Tuesday, January 24, 2017

Grasslands National Park--finding your "prairie eye"

Grasslands NP in October, image by Andy Goodson
What do you see when you head out on the prairie?

Bill Holm, the great poet of Minnesota prairies, wrote about the “horizontal grandeur” of prairie, that it “unfolds gradually, reveals itself a mile at a time, and only when you finish crossing it do you have any idea of what you’ve seen. Americans don’t like prairies as scenery or for national parks and preserves because they require patience and effort. We want instant gratification in scenic splendor as in most things, and simply will not look at them seriously.  . . .There are two eyes in the human head – the eye of mystery, and the eye of harsh truth – the hidden and the open – the woods eye and the prairie eye. The prairie eye looks for distance, clarity, and light; the woods eye for closeness, complexity, and darkness. . . . One eye is not superior to the other, but they are different. To some degree, like male and female, darkness and light, they exist in all human heads, but one or the other seems dominant.”[i]

[i] Bill Holm, The Music of Failure, Prairie Grass Press, 1990

If you have a minute and want to exercise your "prairie eye," take a look at this photo essay, with photos by Andy Goodson and Sean Hootz and story by Goodson. At the end of last October, the two of them visited the West Block of Grasslands National Park with some friends and then posted a photo essay on a beautiful website they maintain, featuring landscapes and wildness in Saskatchewan--Saskborder.com.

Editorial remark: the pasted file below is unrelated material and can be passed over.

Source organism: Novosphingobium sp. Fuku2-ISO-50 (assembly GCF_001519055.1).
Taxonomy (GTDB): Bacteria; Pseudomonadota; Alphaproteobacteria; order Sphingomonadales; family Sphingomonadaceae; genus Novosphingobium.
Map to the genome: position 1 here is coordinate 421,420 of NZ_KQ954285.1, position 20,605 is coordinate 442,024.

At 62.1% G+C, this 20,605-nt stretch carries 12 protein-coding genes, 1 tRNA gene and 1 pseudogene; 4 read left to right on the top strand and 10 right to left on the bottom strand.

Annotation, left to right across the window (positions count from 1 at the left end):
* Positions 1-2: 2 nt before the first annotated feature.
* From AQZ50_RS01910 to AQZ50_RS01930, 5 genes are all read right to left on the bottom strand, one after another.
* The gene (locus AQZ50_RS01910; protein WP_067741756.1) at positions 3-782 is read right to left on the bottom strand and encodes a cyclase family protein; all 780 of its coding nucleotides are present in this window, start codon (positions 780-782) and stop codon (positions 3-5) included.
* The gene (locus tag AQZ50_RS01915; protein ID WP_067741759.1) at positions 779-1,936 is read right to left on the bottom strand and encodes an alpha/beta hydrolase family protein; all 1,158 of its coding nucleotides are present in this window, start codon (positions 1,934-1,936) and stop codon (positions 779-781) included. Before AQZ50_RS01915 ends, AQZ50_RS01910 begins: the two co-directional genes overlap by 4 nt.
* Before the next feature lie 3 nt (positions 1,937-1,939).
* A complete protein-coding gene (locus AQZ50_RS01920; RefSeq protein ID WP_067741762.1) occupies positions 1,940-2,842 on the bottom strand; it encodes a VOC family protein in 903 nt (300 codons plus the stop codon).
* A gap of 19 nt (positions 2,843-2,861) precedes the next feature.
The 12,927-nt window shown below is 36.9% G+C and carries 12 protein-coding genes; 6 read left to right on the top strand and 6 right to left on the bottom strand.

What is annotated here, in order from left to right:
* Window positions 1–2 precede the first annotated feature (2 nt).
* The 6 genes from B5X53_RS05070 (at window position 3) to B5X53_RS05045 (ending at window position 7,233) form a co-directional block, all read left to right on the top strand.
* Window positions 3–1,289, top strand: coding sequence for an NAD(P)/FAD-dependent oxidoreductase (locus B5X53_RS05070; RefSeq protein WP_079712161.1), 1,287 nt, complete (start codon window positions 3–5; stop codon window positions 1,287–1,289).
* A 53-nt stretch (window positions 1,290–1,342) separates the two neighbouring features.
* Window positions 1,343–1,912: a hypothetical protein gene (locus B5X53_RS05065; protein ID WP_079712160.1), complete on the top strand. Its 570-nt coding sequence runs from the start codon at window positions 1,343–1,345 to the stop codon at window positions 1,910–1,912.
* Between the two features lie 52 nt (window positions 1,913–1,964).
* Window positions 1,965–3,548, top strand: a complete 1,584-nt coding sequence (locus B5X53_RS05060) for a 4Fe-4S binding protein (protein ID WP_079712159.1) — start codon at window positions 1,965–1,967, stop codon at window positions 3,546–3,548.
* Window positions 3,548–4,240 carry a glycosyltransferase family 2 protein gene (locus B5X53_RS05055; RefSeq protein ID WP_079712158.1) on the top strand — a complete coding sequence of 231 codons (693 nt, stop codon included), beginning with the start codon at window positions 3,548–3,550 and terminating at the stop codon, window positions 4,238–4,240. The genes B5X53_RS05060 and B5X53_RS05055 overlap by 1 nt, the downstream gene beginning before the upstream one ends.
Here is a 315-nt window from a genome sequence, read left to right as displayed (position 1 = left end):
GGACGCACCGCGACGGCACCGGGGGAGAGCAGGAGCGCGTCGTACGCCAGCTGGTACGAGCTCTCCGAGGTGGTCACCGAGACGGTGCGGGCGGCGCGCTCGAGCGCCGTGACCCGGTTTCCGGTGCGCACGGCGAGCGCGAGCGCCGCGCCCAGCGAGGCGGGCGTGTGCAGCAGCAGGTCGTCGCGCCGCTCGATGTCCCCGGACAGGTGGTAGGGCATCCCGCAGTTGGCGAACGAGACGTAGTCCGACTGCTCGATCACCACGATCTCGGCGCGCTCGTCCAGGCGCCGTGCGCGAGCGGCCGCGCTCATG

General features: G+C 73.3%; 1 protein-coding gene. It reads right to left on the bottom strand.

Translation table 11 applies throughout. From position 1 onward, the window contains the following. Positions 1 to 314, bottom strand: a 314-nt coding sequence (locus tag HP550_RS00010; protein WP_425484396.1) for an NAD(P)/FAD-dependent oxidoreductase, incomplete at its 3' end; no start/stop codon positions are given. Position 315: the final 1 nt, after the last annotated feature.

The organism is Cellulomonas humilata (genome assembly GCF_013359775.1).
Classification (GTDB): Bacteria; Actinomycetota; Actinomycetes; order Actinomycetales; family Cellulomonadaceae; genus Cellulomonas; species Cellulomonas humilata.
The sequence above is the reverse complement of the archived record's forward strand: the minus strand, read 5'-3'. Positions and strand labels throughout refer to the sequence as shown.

These guys have a feel for how to photograph big landscapes. There are several terrific images of the bleak beauty and grandeur of the park as it settles in for winter.

Part of the charm of the story is Goodson's candour in relating their apprehension as they arrived at the park and got their first look at the landscapes and campground. People like Goodson, who have seen a wide range of native prairie landscapes in Saskatchewan, know that the west block of GNP does not have the immediate postcard appeal of some other places--Jones Peak, the Matador, Swift Current Creek, Wood Mountain, the Cypress Hills, and the Killdeer Badlands of the East Block, but, as the story attests, once you get away from the Ecotour and wander over a few buttes and coulees, the scale and sweep of the land, the sense of liberty it inspires, just overtakes you.

The secret is to spend at least two or three days. A three-hour tour won't do it. Luckily, their group stumbled on the North Gillespie range east and north of the campground where there are miles and miles of native grass and a powerful sense of prairie wildness.

If you plan to go to the West Block, that is the section with the best hiking and feel for prairie solitude and wildness. Here is a map with the best areas circled in RED.

Map from GNP West Block Brochure, showing in red some of the wildest landscapes (click to enlarge)

But do check in at the Park Centre in Val Marie to get access and road condition details and a good map--you'll need it. (Park Brochure here.)

An October ramble through the North Gillespie range at GNP, image by Sean Hootz

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